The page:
Yitzhak Herzog
Yitzhak HerzogMiriam Alster/Flash 90

Did the haredi parties give Yitzhak Herzog a “song and dance” before the election – leading him believe that he could rely on them to build a coalition, while they were secretly planning to form a government with Prime Minister Binyamin Netanyahu all along.

It's a question that has been often asked in the halls ofZionist Union headquarters since the party's unexpected and demoralizing defeat in the March 17 election, and it was a question asked again Thursday as the party head was interviewed on the Kol Berama radio station, which has a largely haredi audience. Herzog's answer? “I hope not.”

The election saw saw Herzog's party tally 24 seats – three more than in the previous Knesset, but far fewer than the 30 plus many polls had predicted. Likud, meanwhile, added 12 seats over its previous 18, to reach 30 seats.

But those results were not predicted by any poll – and in the days leading up to the election, it had appeared that Labor/Zionist Union had an edge over the Likud, at least in individual seats. What was not clear was if Herzog would be able to form a coalition to create a government – and to do that, the haredi parties were essential.

Old hats at coalition negotiations, Shas and United Torah Judaism observed the protocol and spirit of “coalition science,” as it is known in Israeli politics, meeting with Herzog as well as with Prime Minister Binyamin Netanyahu at the appointed times.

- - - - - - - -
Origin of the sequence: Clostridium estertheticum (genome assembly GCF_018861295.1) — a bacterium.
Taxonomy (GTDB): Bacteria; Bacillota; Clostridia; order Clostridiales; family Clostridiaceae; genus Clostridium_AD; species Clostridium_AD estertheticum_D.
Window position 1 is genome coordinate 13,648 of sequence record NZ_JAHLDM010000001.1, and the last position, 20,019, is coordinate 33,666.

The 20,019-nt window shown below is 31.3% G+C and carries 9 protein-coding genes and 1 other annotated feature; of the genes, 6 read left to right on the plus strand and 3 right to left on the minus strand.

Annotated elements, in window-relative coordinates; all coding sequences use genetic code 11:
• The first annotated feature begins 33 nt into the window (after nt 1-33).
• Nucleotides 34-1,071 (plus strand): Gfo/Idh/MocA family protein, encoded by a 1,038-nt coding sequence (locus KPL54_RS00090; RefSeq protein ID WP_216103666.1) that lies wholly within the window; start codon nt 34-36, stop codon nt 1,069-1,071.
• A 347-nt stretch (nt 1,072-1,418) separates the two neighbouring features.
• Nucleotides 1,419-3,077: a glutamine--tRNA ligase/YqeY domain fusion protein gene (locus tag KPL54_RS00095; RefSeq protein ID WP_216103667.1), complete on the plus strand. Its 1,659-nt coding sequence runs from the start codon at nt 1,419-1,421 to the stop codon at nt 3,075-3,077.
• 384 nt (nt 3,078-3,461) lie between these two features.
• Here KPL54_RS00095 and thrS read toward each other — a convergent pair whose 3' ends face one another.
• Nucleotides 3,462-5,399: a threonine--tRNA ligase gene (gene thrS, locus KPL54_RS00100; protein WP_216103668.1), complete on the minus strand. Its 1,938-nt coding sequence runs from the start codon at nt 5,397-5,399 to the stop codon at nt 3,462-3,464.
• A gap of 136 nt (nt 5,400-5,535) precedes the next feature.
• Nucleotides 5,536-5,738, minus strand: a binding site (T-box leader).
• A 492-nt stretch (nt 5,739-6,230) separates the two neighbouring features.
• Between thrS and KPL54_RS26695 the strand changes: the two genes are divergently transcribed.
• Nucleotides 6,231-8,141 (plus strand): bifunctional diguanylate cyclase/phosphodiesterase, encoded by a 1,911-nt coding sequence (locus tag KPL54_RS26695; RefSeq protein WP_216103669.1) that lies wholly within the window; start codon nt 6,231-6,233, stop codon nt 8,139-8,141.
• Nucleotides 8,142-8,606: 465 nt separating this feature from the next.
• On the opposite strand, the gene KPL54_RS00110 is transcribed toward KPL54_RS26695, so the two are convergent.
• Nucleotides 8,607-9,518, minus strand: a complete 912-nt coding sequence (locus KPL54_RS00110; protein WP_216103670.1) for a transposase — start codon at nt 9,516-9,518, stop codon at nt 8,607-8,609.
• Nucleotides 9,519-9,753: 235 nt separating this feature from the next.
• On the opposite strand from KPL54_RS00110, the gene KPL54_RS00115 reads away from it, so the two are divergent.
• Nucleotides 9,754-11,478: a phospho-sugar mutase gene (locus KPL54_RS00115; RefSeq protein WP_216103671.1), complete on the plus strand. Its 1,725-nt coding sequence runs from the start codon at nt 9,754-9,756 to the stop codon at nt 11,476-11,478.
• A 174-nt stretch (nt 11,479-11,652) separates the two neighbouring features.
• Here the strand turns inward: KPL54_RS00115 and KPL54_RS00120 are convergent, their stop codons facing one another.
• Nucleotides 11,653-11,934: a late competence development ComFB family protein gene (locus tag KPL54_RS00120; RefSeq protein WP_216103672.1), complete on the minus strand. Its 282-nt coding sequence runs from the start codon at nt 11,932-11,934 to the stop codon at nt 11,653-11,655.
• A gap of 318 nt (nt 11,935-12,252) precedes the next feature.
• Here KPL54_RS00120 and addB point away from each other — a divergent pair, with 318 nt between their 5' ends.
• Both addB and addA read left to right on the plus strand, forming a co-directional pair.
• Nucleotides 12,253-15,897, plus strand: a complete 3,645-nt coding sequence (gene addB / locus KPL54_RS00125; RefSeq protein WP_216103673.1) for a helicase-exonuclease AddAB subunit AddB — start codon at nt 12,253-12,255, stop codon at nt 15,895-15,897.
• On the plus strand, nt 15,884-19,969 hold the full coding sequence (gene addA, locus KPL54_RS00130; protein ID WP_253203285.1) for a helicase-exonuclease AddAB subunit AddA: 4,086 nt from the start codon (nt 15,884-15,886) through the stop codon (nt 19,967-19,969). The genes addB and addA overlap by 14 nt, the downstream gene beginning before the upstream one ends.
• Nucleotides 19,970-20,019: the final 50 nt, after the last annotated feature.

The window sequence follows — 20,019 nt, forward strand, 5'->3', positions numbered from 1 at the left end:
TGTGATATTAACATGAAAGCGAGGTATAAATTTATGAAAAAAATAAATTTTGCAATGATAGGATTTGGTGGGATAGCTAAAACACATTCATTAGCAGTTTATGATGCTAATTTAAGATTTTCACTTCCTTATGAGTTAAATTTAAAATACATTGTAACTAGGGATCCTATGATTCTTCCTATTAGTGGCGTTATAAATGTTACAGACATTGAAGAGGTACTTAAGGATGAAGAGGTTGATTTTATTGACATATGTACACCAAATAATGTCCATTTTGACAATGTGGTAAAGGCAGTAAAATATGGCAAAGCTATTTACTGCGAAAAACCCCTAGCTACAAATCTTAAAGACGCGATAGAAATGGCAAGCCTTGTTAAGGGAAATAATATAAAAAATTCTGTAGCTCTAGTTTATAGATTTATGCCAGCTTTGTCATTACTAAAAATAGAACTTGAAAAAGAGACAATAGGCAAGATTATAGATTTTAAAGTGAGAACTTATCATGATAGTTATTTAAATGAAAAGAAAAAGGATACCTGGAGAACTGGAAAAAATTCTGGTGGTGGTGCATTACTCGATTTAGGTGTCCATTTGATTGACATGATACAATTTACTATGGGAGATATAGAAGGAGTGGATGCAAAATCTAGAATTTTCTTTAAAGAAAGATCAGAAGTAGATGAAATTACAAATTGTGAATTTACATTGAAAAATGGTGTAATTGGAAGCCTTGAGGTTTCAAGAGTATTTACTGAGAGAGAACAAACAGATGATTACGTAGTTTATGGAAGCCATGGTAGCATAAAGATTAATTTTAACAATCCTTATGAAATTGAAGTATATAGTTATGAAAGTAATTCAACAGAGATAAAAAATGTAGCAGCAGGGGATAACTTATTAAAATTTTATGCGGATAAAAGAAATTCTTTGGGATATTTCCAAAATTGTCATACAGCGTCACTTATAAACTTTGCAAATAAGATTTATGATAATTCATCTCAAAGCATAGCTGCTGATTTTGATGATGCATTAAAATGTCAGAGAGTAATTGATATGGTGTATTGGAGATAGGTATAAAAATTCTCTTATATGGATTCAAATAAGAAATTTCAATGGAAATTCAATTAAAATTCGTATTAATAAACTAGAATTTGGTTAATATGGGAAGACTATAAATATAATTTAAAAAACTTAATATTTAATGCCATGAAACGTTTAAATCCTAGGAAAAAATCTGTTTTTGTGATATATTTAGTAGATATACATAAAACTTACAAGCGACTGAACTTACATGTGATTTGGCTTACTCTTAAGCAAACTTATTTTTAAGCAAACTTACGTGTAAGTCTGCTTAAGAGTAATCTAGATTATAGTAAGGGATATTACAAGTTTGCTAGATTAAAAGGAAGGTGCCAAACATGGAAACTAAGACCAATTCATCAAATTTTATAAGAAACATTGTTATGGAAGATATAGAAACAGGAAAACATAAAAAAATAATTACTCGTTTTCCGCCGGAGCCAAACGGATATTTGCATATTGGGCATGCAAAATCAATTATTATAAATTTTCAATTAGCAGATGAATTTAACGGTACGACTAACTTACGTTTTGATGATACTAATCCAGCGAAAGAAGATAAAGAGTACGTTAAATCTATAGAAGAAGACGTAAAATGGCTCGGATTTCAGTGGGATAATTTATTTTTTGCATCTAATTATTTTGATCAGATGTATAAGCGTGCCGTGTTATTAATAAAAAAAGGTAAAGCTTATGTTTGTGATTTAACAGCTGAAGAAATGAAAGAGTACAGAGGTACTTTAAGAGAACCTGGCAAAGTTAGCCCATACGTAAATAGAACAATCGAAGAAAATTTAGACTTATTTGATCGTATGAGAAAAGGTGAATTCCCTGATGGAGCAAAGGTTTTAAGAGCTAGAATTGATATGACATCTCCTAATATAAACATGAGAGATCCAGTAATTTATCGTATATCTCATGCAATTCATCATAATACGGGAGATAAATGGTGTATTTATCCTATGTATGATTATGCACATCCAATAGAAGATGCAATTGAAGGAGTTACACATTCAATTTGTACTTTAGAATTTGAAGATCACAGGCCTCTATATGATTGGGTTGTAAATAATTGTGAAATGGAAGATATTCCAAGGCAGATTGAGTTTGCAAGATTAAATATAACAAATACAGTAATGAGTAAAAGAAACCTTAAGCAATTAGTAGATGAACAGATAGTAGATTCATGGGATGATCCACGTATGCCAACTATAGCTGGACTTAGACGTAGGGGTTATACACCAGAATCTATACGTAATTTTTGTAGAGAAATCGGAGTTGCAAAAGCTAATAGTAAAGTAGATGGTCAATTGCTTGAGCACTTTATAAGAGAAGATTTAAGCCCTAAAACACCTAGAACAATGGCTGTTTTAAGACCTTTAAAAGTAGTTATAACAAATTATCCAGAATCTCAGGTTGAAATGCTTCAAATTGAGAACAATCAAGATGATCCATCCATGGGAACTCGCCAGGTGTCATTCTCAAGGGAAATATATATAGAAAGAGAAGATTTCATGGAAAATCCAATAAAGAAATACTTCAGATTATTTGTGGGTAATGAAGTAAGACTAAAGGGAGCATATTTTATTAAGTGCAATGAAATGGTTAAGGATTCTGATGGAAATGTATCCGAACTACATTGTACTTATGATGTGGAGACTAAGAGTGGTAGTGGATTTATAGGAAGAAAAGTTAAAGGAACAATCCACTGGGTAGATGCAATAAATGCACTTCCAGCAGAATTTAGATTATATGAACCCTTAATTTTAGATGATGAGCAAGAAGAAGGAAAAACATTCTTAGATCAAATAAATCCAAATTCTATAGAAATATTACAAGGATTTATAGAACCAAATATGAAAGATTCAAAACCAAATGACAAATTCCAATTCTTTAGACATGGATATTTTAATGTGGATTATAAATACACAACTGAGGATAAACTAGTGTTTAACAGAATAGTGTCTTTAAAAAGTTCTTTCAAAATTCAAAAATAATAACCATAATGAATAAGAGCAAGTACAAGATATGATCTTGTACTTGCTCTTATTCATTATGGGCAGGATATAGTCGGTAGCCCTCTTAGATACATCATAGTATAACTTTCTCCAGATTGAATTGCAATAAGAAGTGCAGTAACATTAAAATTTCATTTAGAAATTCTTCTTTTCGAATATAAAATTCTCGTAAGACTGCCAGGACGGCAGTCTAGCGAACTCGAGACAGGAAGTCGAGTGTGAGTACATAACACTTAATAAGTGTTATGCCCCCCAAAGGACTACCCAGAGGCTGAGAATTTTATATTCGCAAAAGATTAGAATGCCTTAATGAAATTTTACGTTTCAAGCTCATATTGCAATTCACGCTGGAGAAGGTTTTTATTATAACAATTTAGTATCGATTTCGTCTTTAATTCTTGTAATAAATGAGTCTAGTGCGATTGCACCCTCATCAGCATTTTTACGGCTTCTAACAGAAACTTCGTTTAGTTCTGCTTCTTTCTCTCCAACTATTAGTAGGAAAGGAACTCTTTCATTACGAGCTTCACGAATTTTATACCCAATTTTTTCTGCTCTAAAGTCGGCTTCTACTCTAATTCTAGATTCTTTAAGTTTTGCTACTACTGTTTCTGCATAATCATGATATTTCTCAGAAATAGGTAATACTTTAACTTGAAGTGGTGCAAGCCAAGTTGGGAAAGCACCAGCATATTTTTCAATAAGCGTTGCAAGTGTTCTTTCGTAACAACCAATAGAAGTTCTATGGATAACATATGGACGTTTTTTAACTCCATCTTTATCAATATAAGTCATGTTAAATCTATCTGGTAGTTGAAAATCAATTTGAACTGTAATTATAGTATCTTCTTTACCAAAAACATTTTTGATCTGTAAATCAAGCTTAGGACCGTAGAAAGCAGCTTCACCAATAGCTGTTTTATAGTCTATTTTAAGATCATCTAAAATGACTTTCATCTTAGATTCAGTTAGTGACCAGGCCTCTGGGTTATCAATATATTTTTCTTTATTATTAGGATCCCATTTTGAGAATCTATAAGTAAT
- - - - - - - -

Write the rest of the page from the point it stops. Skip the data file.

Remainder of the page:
Rumors were rampant that the haredi parties had “had enough” of Netanyahu, and were seeking to punish him for allying himself with Yair Lapid, who pushed along legislation requiring haredi yeshiva students to serve in the IDF, or face fines or even jail penalties.

Lending strength to these rumors were widely-reported comments by haredi MKs and party officials. Speaking on March 15, two days before the election, for example, MK Yaakov Litzman of UTJ said that the party had no particular allegiance to either prime ministerial candidate. In an interview with Channel Two, Litzman said that while his party's preference is for Binyamin Netanyahu to remain prime minister, there is also the option of sitting in a government formed by Labor leader Yitzhak Herzog. UTJ, he said, did not view itself as necessarily committed to becoming part of a right-wing government. Sitting with Herzog is a possibility, he noted, adding that the party had in the past been a member of coalition that included the hyper-secular Meretz party.

Speaking just a few days earlier, Shas MK Nissim Ze'ev, one of the founders of the party who had been ousted by chairman Aryeh Deri, said that Shas would have no problem joining a Herzog coalition. “Look at the history,” he said. “Shas once was with Labor and once with Bibi (Binyamin Netanyahu) and (Ehud) Olmert. Shas doesn't intentionally go against the right, but if a situation arises where Herzog has a chance to form a government it will sit with them as will United Torah Judaism."

All this gave Herzog the impression that he had an equal chance with the haredi parties – at the time. But since the election, Herzog said in the interview, it had come to his attention that this might not have been the case. “I am getting more indications all the time that the heads of the haredi parties were in constant contact with Netanyahu, and possibly even during the elections themselves,” implying that they may have somehow helped swing votes to the Likud.

But what's done is done, Herzog said. “All this is now history, as is the question of whether or not I was given the entire picture by the haredi leadership.” Was he deliberately fooled? “I don't know,” said Herzog. “I hope not.”